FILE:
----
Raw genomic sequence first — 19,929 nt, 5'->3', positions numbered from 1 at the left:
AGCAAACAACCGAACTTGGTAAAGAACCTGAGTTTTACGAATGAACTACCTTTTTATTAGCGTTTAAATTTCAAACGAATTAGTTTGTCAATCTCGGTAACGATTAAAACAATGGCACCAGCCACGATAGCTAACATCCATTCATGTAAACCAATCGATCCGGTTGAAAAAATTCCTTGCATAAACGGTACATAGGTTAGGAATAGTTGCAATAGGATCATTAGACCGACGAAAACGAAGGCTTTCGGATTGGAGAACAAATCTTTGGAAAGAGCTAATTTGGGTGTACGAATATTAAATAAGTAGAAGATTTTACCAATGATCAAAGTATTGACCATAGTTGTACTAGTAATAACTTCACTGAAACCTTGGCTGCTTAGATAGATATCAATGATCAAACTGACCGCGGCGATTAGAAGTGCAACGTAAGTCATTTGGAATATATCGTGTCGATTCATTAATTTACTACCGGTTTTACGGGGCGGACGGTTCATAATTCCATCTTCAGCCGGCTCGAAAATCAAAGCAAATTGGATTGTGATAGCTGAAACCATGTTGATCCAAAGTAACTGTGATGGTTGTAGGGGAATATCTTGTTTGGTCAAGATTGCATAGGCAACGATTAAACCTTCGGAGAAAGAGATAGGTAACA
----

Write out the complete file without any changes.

Raw genomic sequence first — 19,929 nt, 5'->3', positions numbered from 1 at the left:
AGCAAACAACCGAACTTGGTAAAGAACCTGAGTTTTACGAATGAACTACCTTTTTATTAGCGTTTAAATTTCAAACGAATTAGTTTGTCAATCTCGGTAACGATTAAAACAATGGCACCAGCCACGATAGCTAACATCCATTCATGTAAACCAATCGATCCGGTTGAAAAAATTCCTTGCATAAACGGTACATAGGTTAGGAATAGTTGCAATAGGATCATTAGACCGACGAAAACGAAGGCTTTCGGATTGGAGAACAAATCTTTGGAAAGAGCTAATTTGGGTGTACGAATATTAAATAAGTAGAAGATTTTACCAATGATCAAAGTATTGACCATAGTTGTACTAGTAATAACTTCACTGAAACCTTGGCTGCTTAGATAGATATCAATGATCAAACTGACCGCGGCGATTAGAAGTGCAACGTAAGTCATTTGGAATATATCGTGTCGATTCATTAATTTACTACCGGTTTTACGGGGCGGACGGTTCATAATTCCATCTTCAGCCGGCTCGAAAATCAAAGCAAATTGGATTGTGATAGCTGAAACCATGTTGATCCAAAGTAACTGTGATGGTTGTAGGGGAATATCTTGTTTGGTCAAGATTGCATAGGCAACGATTAAACCTTCGGAGAAAGAGATAGGTAACA